The follicular dendritic cell (FDC) belongs to the immune auxiliary system and is an antigen-presenting cell with the strongest known function in the body. Its main functions are antigen capture, processing and presentation, and stimulating T lymphocytes for proliferation and differentiation. FDC is the central link for initiating, controlling and maintaining immune responses, and plays an important role in immunoregulation of body cells and fluids. Follicular dendritic cell sarcoma (FDCS) is a low-grade malignancy with an extremely low morbidity that is formed by excessive proliferation of follicular dendritic cells and can occur in any organ except the brain. According to tumor classification of WHO [1] , FDCS is composed of histocytes and FDCs that mostly occur on cervical lymph nodes, often manifest as painless lymphadenectasis and about one-third of cases occur beyond nodes. In 1986, Monda [2] et al. reported four cases of FDCS, all of which occurred in lymph nodes. In 1994, Chan [3] et al. reported two cases of FDCS outside lymph nodes. Thereafter, reports of FDCS cases outside nodes gradually increased, most of which were seen on pars oralispharyngis, while others occurred in stomach, pancreas, spleen, liver, lungs, mammary glands and colon [4] [5] .

HFDCS is extremely rare and often reported as individual cases. HFDCS was first reported by Shek [6] et al. in 1996, and often occurred in women aged 19 - 82 years (with an average age of 46.7 years). Its main clinical manifestations were abdominal pain, abdominal distention, weight loss, anemia, fever, etc. Some patients were asymptomatic.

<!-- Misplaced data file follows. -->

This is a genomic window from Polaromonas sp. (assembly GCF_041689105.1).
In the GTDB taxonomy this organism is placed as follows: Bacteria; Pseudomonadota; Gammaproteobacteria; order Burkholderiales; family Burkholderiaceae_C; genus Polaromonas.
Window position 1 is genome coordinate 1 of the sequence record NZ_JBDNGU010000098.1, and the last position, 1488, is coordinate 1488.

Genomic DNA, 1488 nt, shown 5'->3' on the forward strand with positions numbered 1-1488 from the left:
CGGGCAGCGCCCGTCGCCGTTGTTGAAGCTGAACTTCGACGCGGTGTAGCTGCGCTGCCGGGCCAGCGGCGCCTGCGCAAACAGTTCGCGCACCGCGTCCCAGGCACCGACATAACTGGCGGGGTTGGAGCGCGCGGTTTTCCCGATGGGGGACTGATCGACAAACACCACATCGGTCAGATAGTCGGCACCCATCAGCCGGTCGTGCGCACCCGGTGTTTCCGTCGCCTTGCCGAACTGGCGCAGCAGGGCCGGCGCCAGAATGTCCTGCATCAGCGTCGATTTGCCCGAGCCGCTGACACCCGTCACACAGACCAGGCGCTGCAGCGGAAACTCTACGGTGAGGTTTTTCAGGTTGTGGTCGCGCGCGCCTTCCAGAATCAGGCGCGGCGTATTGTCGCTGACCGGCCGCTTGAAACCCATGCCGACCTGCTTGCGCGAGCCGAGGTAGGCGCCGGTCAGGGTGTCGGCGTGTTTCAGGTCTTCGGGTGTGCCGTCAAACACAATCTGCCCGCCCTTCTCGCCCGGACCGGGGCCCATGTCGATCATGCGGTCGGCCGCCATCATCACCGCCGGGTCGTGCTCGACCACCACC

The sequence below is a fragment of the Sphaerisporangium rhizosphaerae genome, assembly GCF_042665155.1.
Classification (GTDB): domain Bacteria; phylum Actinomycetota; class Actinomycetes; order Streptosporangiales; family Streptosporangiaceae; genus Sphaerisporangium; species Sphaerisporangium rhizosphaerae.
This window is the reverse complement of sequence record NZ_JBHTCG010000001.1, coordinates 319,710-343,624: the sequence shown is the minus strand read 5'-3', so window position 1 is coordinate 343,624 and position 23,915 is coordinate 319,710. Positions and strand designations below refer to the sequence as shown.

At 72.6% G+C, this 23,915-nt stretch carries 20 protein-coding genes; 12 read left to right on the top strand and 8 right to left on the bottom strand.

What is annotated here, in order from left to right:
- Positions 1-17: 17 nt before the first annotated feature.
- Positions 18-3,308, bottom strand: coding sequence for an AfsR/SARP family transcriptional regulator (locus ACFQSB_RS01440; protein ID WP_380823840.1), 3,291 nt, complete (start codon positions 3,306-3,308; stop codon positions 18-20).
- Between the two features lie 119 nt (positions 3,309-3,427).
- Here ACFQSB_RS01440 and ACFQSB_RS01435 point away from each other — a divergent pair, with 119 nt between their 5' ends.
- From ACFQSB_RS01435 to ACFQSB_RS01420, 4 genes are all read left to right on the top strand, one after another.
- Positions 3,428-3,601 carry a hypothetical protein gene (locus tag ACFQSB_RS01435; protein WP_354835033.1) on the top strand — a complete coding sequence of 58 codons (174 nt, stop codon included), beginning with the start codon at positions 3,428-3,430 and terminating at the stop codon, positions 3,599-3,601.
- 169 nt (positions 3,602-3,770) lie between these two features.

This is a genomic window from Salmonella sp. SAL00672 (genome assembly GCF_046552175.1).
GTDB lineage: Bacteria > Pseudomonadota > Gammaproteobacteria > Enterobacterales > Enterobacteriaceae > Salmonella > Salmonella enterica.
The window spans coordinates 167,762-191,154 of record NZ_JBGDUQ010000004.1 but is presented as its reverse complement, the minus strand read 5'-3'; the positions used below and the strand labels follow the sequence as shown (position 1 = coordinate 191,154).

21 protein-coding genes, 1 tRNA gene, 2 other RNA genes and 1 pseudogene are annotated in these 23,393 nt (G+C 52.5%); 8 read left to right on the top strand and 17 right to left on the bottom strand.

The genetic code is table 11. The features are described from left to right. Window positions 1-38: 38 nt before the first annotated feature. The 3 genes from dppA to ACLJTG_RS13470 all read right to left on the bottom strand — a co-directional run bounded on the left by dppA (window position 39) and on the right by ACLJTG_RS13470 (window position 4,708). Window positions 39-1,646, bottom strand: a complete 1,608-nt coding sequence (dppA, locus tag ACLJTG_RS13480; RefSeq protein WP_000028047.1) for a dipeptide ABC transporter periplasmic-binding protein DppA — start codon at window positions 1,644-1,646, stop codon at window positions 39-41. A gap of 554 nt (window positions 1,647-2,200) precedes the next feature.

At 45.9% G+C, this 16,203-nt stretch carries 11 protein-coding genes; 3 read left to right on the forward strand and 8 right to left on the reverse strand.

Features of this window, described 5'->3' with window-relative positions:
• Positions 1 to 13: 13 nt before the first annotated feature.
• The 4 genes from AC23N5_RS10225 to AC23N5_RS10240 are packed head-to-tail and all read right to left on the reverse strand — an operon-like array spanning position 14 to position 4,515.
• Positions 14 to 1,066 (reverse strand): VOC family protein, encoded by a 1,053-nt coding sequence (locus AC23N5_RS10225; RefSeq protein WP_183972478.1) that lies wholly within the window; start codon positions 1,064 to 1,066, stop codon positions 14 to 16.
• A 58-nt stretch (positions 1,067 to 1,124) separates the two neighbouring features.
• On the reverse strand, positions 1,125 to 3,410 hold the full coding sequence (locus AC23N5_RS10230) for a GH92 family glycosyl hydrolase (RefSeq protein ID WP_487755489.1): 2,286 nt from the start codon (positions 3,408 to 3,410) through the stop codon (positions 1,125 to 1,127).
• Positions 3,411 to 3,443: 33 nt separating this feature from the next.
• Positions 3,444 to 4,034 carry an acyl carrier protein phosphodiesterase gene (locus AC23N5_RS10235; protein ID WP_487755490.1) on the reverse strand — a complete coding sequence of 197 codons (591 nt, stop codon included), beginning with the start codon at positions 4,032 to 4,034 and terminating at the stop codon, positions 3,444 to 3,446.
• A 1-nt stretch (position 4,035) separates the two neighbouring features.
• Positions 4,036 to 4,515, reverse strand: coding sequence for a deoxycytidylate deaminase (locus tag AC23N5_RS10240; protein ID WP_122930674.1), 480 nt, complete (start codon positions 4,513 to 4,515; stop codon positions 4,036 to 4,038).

Pathological characteristics of FDCS included lesion diameter of up to 20 cm, node-like or lobulated section, punctiform necrosis and hemorrhage. Under microscopy, growth patterns of fasciculation, storiform, swirl, and diffusibility could be seen. Tumor cells were shuttle-like or oval with obscure boundaries and the cytoplasm showed mild acidophilia. Nuclei were shuttle-like, round or oval with clear karyotheca and micronucleoli. Within the tumor parenchyma, mature small lymphocyte infiltration was unevenly dispersed, while some areas showed numerous lymphocytes enclosed in blood vessels and generated a sleeve structure. The lymphoid tissue around the tumor showed hyaline-vascular Castleman’s disease (HVCD). Some studies [5] suggested that HVCD might be a precancerous lesion of FDCS. FDCS could express one or numerous FDC markers including CD21, CD23, CD35, agglutinin, VIM, etc. CD21 and CD35 were generally positive in most FDCS cases [7] [8] . Epithelial membrane antigen (EMA), S-100 protein and CD45 were partially expressed, while CD1a, CD68 and desmin were rarely expressed [4] [9] . EBv could be tested in some FDCS patients, especially in inflammatory pseudotumor-type HFDCS patients with a higher positive rate. The positive rate of EBv in HFDCS patients was 63%. The in-situ hybridization result of EBV encoded small RNA (EBER) of atypia cells and some shuttle-like cells were positive. EBER testing was recommended during diagnosis of HFDCS.